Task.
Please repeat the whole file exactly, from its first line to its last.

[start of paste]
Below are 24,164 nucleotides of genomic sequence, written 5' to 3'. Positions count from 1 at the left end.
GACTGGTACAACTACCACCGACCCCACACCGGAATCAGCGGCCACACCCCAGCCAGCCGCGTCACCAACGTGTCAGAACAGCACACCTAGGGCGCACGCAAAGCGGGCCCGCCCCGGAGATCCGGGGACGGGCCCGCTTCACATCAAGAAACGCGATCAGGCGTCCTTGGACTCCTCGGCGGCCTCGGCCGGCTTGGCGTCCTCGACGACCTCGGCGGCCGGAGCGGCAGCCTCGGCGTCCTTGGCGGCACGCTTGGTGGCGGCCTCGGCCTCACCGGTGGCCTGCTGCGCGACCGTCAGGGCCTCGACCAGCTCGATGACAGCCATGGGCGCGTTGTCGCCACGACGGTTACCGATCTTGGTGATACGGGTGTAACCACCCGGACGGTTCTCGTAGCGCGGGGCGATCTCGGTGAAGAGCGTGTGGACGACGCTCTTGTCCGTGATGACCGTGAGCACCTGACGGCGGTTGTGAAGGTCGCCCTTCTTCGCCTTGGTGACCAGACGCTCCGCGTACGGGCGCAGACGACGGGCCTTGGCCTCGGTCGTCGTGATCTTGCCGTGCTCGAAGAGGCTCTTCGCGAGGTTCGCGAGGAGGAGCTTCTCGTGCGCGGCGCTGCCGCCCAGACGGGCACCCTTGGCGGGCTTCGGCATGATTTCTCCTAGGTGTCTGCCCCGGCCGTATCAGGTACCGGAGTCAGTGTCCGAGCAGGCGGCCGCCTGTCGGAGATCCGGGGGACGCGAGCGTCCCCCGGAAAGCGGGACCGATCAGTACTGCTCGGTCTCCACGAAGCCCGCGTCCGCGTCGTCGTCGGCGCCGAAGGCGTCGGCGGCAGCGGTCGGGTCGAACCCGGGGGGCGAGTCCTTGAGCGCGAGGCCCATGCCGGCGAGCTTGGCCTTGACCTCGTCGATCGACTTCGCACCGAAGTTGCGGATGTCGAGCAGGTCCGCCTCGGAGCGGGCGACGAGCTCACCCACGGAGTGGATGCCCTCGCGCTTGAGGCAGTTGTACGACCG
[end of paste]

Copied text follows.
Below are 24,164 nucleotides of genomic sequence, written 5' to 3'. Positions count from 1 at the left end.
GACTGGTACAACTACCACCGACCCCACACCGGAATCAGCGGCCACACCCCAGCCAGCCGCGTCACCAACGTGTCAGAACAGCACACCTAGGGCGCACGCAAAGCGGGCCCGCCCCGGAGATCCGGGGACGGGCCCGCTTCACATCAAGAAACGCGATCAGGCGTCCTTGGACTCCTCGGCGGCCTCGGCCGGCTTGGCGTCCTCGACGACCTCGGCGGCCGGAGCGGCAGCCTCGGCGTCCTTGGCGGCACGCTTGGTGGCGGCCTCGGCCTCACCGGTGGCCTGCTGCGCGACCGTCAGGGCCTCGACCAGCTCGATGACAGCCATGGGCGCGTTGTCGCCACGACGGTTACCGATCTTGGTGATACGGGTGTAACCACCCGGACGGTTCTCGTAGCGCGGGGCGATCTCGGTGAAGAGCGTGTGGACGACGCTCTTGTCCGTGATGACCGTGAGCACCTGACGGCGGTTGTGAAGGTCGCCCTTCTTCGCCTTGGTGACCAGACGCTCCGCGTACGGGCGCAGACGACGGGCCTTGGCCTCGGTCGTCGTGATCTTGCCGTGCTCGAAGAGGCTCTTCGCGAGGTTCGCGAGGAGGAGCTTCTCGTGCGCGGCGCTGCCGCCCAGACGGGCACCCTTGGCGGGCTTCGGCATGATTTCTCCTAGGTGTCTGCCCCGGCCGTATCAGGTACCGGAGTCAGTGTCCGAGCAGGCGGCCGCCTGTCGGAGATCCGGGGGACGCGAGCGTCCCCCGGAAAGCGGGACCGATCAGTACTGCTCGGTCTCCACGAAGCCCGCGTCCGCGTCGTCGTCGGCGCCGAAGGCGTCGGCGGCAGCGGTCGGGTCGAACCCGGGGGGCGAGTCCTTGAGCGCGAGGCCCATGCCGGCGAGCTTGGCCTTGACCTCGTCGATCGACTTCGCACCGAAGTTGCGGATGTCGAGCAGGTCCGCCTCGGAGCGGGCGACGAGCTCACCCACGGAGTGGATGCCCTCGCGCTTGAGGCAGTTGTACGACCG